Choss' 96 gallon Reef Savvy "Nano" Tank

Discussion in 'Member Tanks' started by choss, Jul 4, 2017.

  1. choss

    choss Well-Known Member Build Thread Contributor

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    Ok let’s get this started. As you can see my Reef Savvy tank has arrived in its fantastic crate! My anticipation for this tank and the build I’m about to embark on has been great to say the least. After a year of planning, lots discussions with Felix at Reef Savvy, and then some hard prep work on my fish room/water station, I am really excited to start this build thread. Here are a few of the details:



    Tank:


    · Reef Savvy custom tank.

    · 96 gallons – Dimensions 42”X24”X22”

    · Ghost Overflow and 2 back panel return lines

    · Phantom bottom & armored seams (I didn’t even know what these were until about 8 weeks ago)

    · Black background (although in hindsight, I wish there were a way to do clear background to add depth to the tank but not possible with the ghost overflow)

    · It will be plumbed as a bean animal overflow system

    The quality of this tank is unbelievable although for now it is sitting in its crate in my garage. I still need to do a lot of prep work before I can put the tank in the main display room.

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  2. choss

    choss Well-Known Member Build Thread Contributor

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    The stand:


    When setting up my current AIO 40 gallon rimless tank, I was really going for a very specific look. Since the tank didn’t need a sump, I wanted it to “float” on an industrial stand of some sort. I plan to use the same stand for the Reef Savvy, although this tank will have a sump, which will be hidden in a cabinet next to the main display. Here is a sketch of what it will look like.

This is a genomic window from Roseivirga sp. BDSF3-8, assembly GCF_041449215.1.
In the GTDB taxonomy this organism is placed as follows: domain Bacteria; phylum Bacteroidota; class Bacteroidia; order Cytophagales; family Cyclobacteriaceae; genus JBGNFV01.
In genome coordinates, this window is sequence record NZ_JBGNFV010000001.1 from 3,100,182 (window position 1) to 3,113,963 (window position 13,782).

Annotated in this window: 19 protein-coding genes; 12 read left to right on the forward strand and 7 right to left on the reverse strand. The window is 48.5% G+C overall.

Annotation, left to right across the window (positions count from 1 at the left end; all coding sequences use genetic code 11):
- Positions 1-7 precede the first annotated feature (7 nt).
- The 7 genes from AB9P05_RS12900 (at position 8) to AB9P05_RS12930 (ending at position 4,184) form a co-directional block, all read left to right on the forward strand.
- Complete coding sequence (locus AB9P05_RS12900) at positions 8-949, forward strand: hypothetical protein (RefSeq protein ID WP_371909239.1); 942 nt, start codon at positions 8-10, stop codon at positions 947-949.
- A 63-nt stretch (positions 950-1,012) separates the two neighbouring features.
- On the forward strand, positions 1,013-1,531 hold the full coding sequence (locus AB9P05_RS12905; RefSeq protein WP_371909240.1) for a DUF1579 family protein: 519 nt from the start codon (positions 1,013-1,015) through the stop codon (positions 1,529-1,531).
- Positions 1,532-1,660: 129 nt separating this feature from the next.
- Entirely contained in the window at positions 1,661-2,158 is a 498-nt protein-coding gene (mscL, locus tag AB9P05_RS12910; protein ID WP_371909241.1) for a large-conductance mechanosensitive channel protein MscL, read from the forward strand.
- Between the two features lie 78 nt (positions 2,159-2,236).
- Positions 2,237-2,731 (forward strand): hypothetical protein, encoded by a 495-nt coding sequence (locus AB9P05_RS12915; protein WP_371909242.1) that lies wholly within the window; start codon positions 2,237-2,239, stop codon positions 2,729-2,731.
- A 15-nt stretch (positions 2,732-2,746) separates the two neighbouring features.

upload_2017-7-4_13-7-13.png

    The room is rather small - its an office/TV room so I wanted to keep things simple and hidden. Its also why I opted to not go for a larger tank.
     
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  3. brett_schn

    brett_schn Well-Known Member Build Thread Contributor

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    Following. Cool tank
     
  4. choss

    choss Well-Known Member Build Thread Contributor

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    Here is a photo of the previous tank on the same stand. The stand is made from steel pipes and 1.5" thick walnut.
    upload_2017-7-4_13-31-19.png
     
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  5. choss

    choss Well-Known Member Build Thread Contributor

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    Brett thanks for following.
     
  6. brett_schn

    brett_schn Well-Known Member Build Thread Contributor

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    What tank is that?
     
  7. choss

    choss Well-Known Member Build Thread Contributor

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    Its a 40 gallon Innovative Marine AIO tank. Its actually a great tank but just a bit limiting in keeping any bigger fish.
     
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  8. brett_schn

    brett_schn Well-Known Member Build Thread Contributor

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    Thanks. How did u make the stand. What’s it made of. Could u send me build plans maybe?
     
  9. hbrochs

    hbrochs Well-Known Member

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    I'm following buddy, really looking forward to seeing this come together!
     
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  10. Jimbo662

    Jimbo662 Well-Known Member Partner Member 2018

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    That's going to be a very cool set up!
     
  11. choss

    choss Well-Known Member Build Thread Contributor

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    I will create a detailed post on the construction of the stand and the cabinets so stay tuned.

    Thanks buddy. I'm hoping I can get this tank to look as good as yours some day. I'll be hitting you up in a few weeks for some frags... :)